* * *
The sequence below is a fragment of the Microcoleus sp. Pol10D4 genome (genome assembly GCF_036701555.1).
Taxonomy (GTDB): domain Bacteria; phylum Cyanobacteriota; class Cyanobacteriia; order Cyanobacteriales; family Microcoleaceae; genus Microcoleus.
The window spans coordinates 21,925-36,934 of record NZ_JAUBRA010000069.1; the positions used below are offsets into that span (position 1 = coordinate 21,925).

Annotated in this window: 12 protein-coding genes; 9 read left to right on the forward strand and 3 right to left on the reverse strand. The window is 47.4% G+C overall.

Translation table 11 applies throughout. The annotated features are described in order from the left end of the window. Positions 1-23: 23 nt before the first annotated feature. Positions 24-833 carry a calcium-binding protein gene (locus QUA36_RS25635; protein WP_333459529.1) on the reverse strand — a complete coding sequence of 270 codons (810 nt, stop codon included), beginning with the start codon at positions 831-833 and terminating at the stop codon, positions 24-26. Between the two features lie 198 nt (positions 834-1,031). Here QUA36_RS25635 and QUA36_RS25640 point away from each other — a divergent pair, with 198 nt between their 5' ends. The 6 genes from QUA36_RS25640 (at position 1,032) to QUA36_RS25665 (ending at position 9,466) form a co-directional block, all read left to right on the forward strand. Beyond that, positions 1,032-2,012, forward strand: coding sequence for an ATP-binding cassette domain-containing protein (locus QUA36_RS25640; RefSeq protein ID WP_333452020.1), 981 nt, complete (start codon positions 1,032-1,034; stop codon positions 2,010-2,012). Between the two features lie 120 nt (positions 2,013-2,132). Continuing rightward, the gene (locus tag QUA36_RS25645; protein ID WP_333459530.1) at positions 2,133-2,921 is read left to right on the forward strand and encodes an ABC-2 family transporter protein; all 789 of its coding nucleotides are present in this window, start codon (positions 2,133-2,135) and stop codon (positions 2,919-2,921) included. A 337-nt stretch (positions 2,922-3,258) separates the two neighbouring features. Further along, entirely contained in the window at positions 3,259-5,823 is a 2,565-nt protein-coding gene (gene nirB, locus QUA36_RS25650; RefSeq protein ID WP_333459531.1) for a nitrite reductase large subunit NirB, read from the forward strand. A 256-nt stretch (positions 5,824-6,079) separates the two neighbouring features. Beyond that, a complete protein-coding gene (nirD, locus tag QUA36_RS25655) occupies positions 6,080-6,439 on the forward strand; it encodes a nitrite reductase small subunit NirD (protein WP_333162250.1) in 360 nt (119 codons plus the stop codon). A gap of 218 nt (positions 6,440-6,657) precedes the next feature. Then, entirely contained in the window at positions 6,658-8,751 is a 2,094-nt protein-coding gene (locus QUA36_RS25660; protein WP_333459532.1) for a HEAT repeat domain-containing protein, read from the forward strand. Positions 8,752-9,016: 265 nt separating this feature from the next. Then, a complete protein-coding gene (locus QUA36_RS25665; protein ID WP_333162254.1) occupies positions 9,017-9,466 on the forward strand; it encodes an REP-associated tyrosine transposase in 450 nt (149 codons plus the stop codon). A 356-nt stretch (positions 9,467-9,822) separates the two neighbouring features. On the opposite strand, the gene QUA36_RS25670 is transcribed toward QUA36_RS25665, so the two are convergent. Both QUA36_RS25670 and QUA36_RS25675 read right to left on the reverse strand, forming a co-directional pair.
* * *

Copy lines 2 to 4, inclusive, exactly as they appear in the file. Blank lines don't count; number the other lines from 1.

Taxonomy (GTDB): domain Bacteria; phylum Cyanobacteriota; class Cyanobacteriia; order Cyanobacteriales; family Microcoleaceae; genus Microcoleus.
The window spans coordinates 21,925-36,934 of record NZ_JAUBRA010000069.1; the positions used below are offsets into that span (position 1 = coordinate 21,925).

Annotated in this window: 12 protein-coding genes; 9 read left to right on the forward strand and 3 right to left on the reverse strand. The window is 47.4% G+C overall.